Suez Crisis. The Suez crisis provided the opportunity for the Fund to become a major player on the international financial scene at a time of crisis after a period in which it had been sidelined in Europe by the introduction of the Marshall Plan and had played only a marginal role elsewhere. Egypt (q.v.) nationalized the Suez Canal in July 1956 and three months later Egypt was attacked by France, Israel, and the United Kingdom. The Suez Canal remained closed for many months and all four combatants approached the Fund for financial assistance. The first to do so was Egypt, which, making its first use of the Fund’s resources (q.v.) since joining the Fund as a founding member (q.v.), drew $15 million in its gold tranche (q.v.) and subsequently a further drawing of $15 million in its first credit tranche (q.v.). Second was France, which obtained in September 1956 a one-year stand-by arrangement (q.v.) for its gold and first credit tranches, amounting to $262.5 million. In December the British government also drew out its gold and first credit tranches, amounting to $561.5 million, and entered into a one-year stand-by arrangement for $738.5 million. Finally, early in 1957, Israel drew out its gold and credit tranches, amounting to $3.8 million.
Thus, 1956-57 was a turning point for the Fund. The volume of drawings (q.v.) made on the Fund during the year, amounting to nearly $1.7 billion, was larger than the total resources (q.v.) made available by the Fund in the preceding nine years. In addition, new stand-by arrangements, amounting to $1.2 billion, were approved during the year, completely dwarfing the volume of stand-by arrangements that the Fund had previously approved. Of the total drawings, nearly $1 billion (or 59 percent) had been drawn by the four principals in the Suez affair.
Sugisaki, Shigemitsu (1941-). Shigemitsu Sugisaki, a national of Japan, was appointed Deputy Managing Director (q.v.) for a five-year term, beginning February 3, 1997. Before his appointment as Deputy Managing Director, he had served as Special Advisor to the Managing Director (q.v.) since August 1994. A graduate of the University of Tokyo and Columbia University, Sugisaki joined Japan’s Ministry of Finance in 1964 as a member of the Minister’s Secretariat. He held various positions in the International Finance Bureau and the Tax Bureau, and was appointed Personal Assistant to the President, Asian Development Bank. After rejoining the Ministry of Finance in 1979, he held a number of positions, including that of Deputy Director General of the International Finance Bureau in 1991-92 and Commissioner of the Tokyo Regional Taxation Bureau in 1992-93. From mid-1993 until his appointment to the Fund, he held the position of Secretary-General of Executive Bureau, the Securities and Exchange Surveillance Commission. See also Fund Management Structure Change.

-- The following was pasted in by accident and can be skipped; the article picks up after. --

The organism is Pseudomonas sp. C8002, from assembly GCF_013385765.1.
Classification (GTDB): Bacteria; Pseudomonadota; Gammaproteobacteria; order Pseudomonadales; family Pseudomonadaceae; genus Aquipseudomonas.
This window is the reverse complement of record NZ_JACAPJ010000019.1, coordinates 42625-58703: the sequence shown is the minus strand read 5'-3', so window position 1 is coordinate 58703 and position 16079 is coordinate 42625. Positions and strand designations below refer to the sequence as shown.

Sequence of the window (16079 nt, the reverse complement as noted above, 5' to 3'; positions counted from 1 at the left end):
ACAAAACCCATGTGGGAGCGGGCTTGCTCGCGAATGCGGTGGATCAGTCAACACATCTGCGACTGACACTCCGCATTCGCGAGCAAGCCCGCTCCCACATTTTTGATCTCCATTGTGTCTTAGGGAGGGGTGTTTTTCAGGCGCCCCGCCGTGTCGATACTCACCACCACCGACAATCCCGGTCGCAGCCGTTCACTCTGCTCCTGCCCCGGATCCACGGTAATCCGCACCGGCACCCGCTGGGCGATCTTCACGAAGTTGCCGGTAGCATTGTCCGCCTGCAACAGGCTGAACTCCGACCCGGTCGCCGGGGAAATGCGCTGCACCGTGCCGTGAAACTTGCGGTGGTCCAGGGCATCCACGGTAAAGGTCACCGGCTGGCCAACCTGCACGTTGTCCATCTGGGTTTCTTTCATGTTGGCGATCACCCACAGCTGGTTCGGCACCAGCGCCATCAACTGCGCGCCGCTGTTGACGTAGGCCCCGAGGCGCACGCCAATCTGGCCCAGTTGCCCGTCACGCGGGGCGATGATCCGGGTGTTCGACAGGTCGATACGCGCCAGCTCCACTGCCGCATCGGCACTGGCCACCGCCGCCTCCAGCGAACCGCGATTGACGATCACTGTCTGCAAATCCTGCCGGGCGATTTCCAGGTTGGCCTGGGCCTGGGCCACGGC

Super Gold Tranche. The super gold tranche, now an outdated term, referred to the amount that the Fund’s holdings (q.v.) of a member’s currency (q.v.) fell below 75 percent of its quota (q.v.) (assuming that the member had paid 25 percent in gold [q.v.]) because of net outstanding use of its currency by other members. Gold (q.v.) was eliminated from the Fund’s operations by the second amendment to the Articles (q.v.) in 1978, and the terms gold tranche (q.v.) and super gold tranche no longer apply. Although the term gold tranche has been replaced by reserve tranche (q.v.), the use of the prefix super has been dropped.
Supplementary Financing Facility (SFF). Widening payments imbalances throughout the 1970s resulted in the need for financing balance of payments needs (q.v.) that were large in relation to members’ quotas (q.v.) and, building on the experiences of the borrowing (q.v.) arrangements for the 1974 and 1975 oil facilities (q.v.), the Fund entered into borrowing agreements with 13 members and the Swiss National Bank to borrow the equivalent of SDR 7.8 billion as supplementary financing to meet the rising demand for Fund resources (q.v.) that could not be met from ordinary resources. Available resources in the facility were fully committed by March 1981 and repurchases (q.v.), which had a maximum repayment term of seven years, were completed by 1991. Use of the facility was subject to the standard requirement of balance of payments need and also to three other criteria: (1) that the period required for satisfactory adjustment of the balance of payments must normally be longer than one year; (2) that the financing required by the member must exceed the amount available in the credit tranches (q.v.) or under the extended Fund facility (EFF) (q.v.); and (3) that access must be in conjunction with an upper credit tranche stand-by arrangement (q.v.) or an extended arrangement with the Fund, and that purchases (q.v.) under the facility would be subject to the same conditionality (q.v.) as purchases under those arrangements.